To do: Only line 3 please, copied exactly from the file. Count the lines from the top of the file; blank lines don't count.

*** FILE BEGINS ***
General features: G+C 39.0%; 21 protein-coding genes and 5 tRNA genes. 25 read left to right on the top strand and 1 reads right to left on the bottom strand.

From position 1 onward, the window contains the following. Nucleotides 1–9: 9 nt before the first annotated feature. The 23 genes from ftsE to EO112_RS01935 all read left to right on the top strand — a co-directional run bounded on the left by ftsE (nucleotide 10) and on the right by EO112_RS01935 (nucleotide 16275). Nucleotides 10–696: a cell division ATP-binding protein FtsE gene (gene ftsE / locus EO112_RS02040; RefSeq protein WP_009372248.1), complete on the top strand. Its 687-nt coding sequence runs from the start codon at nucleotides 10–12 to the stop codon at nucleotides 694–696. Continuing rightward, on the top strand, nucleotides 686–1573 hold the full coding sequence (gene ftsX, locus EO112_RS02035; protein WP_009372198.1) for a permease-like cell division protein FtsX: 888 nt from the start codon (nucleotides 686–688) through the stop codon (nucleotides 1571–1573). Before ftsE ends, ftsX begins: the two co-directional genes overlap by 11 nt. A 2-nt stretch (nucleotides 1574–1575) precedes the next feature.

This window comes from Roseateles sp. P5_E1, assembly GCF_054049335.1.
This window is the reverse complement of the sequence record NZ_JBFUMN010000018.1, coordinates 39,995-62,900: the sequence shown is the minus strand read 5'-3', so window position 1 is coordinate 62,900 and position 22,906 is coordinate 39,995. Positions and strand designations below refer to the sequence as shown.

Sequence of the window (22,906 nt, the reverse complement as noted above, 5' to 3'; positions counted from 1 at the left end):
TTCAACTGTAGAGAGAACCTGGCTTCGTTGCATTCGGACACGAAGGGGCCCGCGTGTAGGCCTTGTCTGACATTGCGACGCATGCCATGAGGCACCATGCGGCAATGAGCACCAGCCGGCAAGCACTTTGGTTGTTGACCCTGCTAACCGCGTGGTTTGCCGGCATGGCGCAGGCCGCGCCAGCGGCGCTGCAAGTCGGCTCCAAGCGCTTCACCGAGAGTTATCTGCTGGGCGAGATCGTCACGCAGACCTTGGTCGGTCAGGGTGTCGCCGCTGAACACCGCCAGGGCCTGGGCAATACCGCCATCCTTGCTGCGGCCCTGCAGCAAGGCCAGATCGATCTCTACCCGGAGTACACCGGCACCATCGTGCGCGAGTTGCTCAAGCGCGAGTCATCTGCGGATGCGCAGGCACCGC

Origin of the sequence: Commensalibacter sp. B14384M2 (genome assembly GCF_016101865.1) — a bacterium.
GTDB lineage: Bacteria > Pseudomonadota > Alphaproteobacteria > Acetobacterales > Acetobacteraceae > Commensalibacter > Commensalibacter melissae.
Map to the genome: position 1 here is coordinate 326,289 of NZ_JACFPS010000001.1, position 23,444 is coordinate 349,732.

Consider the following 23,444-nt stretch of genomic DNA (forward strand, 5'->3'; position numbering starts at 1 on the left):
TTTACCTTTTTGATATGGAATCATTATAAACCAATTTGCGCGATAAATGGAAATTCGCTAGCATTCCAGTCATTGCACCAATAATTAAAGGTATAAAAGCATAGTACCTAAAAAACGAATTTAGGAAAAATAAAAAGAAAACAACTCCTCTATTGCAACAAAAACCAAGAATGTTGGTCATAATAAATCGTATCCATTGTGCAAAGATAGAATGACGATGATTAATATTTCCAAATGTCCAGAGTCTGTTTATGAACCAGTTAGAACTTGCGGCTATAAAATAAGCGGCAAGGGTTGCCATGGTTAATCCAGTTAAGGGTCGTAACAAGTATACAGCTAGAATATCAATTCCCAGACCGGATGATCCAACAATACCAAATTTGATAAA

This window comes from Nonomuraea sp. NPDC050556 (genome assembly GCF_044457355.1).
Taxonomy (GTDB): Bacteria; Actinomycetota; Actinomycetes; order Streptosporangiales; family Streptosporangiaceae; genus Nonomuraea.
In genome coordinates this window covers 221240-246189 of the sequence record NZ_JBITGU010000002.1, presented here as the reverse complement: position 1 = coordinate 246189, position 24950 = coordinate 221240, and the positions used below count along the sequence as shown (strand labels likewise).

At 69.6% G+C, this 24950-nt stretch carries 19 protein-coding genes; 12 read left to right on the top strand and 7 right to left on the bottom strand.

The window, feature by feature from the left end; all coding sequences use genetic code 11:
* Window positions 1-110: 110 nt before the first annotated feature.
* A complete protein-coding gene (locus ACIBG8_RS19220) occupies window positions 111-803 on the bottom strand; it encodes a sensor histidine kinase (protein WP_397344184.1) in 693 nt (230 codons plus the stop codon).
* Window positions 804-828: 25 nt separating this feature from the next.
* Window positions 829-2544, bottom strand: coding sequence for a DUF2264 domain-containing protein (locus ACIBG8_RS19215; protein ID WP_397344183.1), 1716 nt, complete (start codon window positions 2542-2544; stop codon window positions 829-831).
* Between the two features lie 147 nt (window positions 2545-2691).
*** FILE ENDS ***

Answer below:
This window comes from Roseateles sp. P5_E1, assembly GCF_054049335.1.